# Question on separability of a measure

Following this question here this question come to mind.

Consider a measured σ-algebra $$(S,\mu)$$ . Assume that μ is normalized to have total weight 1, and that S is complete (contains all subsets of null sets).

$$(S,\mu)$$ is separable if it has a countable subset $$\Gamma$$ that is not only dense w.r.t. $$\rho$$ but also has the property that for every $$A\in S$$ and $$\epsilon>0$$ there exists $$B\in \Gamma$$ such that $$\mu(B\Delta A) < \epsilon$$; we denote this property by (S)

$$(S,\mu)$$ is one-sided separable if it has a countable subset $$\Gamma$$ that is not only dense w.r.t. $$\rho$$ but also has the property that for every $$A\in S$$ and $$\epsilon>0$$ there exists $$B\in \Gamma$$ such that $$A\subset B$$ and $$\mu(B\setminus A) < \epsilon$$; we denote this property by (S1)

@Vaughn Climenhaga stated that if $$\mu$$ is non-atomic (in the sense of measure), then this two definitions are equivalent.

Clearly S1$$\implies$$ S, but I am asking how they are equivalent ?? How S1 will be satisfied when $$S=L$$ is the $$\sigma$$-algebra of Lebesgue measurable sets in $$[0,1]$$. I even have a doubt that $$L/N$$, where $$N$$ is the set of all nulls, will satisfy S1!

• Please change the title - it should clarify what the problem is about. Also, don't use double $?$s. It's unprofessional. – user62675 Jun 14 '14 at 20:06
• @SanathDevalapurkar, thanks for your note. – Rina Shora Jun 14 '14 at 20:11
• What am I missing? If $A\subset B$, then $\mu(B\setminus A)=\mu(A\bigtriangleup B)$. – Anthony Quas Jun 14 '14 at 23:50
• I think what's clear is the other implication S1$\Rightarrow$S. – Anthony Quas Jun 15 '14 at 2:31
• @AnthonyQuas I am really in debt with you for these corrections. I wasn't a good reviewer. – Rina Shora Jun 15 '14 at 19:51

Indeed, S1 holds if and only if the measure is a countable sum of atoms (I will understand the inclusion in the weak sense, i.e., ignoring sets of measure $0$, which makes the part directly relevant to the original question harder, but any other consistent interpretation will lead to the same proof and conclusion after tweaking the definition of an atom in an appropriate way).

One direction is obvious: if $A_j$ are (disjoint) atoms and $C$ is the remaining part of the space, then the countable family of sets $B=C\cup(\cup_{j\in J}A_j)$ where $J$ runs over all cofinite subsets of $\mathbb N$ has the required property.

On the other hand, if there is a non-atomic part $E$ with $\mu(E)=m>0$ and $\Gamma$ is any countable subset of $S$, then we can enumerate all sets $B_j\in\Gamma$ with $\mu(E\setminus B_j)>0$. Since $E$ is non-atomic, we can choose $U_j\subset E\setminus B_j$ with $0<\mu(U_j)<2^{-j-1}m$. Put $U=\cup_j U_j$. Then no $B_j$ is of any use for approximating $U$, but if $B\in\Gamma$ essentially contains $E$, then $\mu(B\setminus U)\ge \mu(E)-\mu(U)\ge m-\frac m2=\frac m2$, so there is a fixed positive lower limit for the approximation error in this case as well.

• Can anybody explain why the spaces after some math. formulae are suppressed or/and edit the text to restore them? – fedja Jun 15 '14 at 16:23
• I notice nothing wrong with the rendering of the math. Can you describe the issue you are seeing more precisely? Is it an obvious effect? – Ricardo Andrade Jun 15 '14 at 17:51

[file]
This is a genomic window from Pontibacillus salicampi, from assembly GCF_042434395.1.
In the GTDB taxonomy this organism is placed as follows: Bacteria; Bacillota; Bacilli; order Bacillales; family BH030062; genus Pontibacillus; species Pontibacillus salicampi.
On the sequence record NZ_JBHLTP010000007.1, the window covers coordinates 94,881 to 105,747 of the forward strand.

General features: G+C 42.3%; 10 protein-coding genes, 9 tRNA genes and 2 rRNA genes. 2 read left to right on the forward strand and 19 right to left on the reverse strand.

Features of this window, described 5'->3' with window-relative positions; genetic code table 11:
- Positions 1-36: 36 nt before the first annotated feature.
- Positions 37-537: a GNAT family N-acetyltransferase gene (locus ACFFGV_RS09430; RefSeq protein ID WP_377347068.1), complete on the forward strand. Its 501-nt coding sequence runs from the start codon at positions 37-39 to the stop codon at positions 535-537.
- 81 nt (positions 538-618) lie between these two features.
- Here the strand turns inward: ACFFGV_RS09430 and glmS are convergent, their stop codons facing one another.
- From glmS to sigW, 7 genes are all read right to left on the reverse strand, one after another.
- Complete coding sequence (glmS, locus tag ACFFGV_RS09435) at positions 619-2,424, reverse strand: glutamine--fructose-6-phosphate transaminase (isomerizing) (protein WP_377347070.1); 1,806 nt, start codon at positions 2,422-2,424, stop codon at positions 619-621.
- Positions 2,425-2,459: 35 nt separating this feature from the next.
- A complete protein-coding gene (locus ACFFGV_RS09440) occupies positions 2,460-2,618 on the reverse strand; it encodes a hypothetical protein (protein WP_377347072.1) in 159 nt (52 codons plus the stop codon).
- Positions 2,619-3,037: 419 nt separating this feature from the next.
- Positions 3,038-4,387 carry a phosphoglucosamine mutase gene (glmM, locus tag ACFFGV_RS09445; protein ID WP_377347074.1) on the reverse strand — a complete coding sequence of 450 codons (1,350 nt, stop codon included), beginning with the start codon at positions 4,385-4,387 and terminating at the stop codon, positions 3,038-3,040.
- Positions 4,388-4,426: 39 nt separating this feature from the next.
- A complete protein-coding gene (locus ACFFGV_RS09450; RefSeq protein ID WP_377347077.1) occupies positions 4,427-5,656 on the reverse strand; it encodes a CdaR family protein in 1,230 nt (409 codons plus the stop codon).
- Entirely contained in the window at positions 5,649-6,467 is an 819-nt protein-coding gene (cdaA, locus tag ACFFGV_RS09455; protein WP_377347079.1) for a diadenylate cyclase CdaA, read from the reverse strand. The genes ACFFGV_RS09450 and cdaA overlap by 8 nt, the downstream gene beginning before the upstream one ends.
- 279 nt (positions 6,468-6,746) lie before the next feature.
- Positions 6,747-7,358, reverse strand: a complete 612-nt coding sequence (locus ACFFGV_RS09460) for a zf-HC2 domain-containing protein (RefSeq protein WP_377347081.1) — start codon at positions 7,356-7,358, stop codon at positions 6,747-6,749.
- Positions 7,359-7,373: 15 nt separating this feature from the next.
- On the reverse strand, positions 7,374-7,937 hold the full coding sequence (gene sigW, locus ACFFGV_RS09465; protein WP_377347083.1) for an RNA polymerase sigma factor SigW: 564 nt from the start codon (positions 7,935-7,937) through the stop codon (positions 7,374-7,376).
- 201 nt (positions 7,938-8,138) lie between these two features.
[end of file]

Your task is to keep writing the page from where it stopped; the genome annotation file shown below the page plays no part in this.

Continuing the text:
• Now it is fine on my screen too, but at the moment of submission the plain text after several formulae was glued without a space (like "$a+b$is a sum") and the effect persisted after reloading the page in FF and changing to Chrome. – fedja Jun 15 '14 at 18:01
• @Rina Shora I'll happily do it if you explain what exactly gives you trouble: in the case you mention $E=[0,1]$ and the main property I use is that any set of positive Lebesgue measure contains a subset of arbitrarily small but still positive measure. – fedja Jun 16 '14 at 1:01
• @Rina Shora The first thing to do is to write the inclusion and to arrange the quantifiers in the negation in the right order. Until then, what you said, indeed, has little to do with what I proved. – fedja Jun 16 '14 at 13:17

Yes, this is a mistake in Vaughn Climenhaga's answer to that other question. Surely he is thinking of the fact that the every measurable subset of $[0,1]$ is approximated from without by an open subset.

To see that (S1) fails for $[0,1]$, let $\Gamma = \{A_1, A_2, \ldots\}$ be any countable family of measurable subsets of $[0,1]$. For each $n$ such that $A_n$ is not the entire interval $[0,1]$, choose $x_n \in [0,1]\setminus A_n$. Then the set of these $x_n$ is countable, hence it has measure zero, but it is not contained in any $A_n$ except those, if any, which equal $[0,1]$. So it is not approximated from the outside in measure by sets in $\Gamma$.

• Since $A^*$ has measure zero, it follows that $\mu(A^*\triangle B) = \mu(B)$ for any measurable set $B$. So as long as $\Gamma$ contains sets of arbitrarily small measure, we will be able to achieve $\mu(A^*\triangle A_i) < \epsilon$. – Nik Weaver Jun 16 '14 at 0:02
• Try asking on math.stackexchange. – Nik Weaver Jun 16 '14 at 14:03
• Oh dear -- I've just seen this question and answer quite recently and realized that I was much too hasty in my assertions on that other question. Thanks for pointing this out -- I've fixed my answer there (mathoverflow.net/q/27494/5701) and have written a blog post at vaughnclimenhaga.wordpress.com/2015/10/22/… that clarifies my understanding of the situation. My apologies for introducing confusion by my earlier carelessness. – Vaughn Climenhaga Oct 23 '15 at 0:50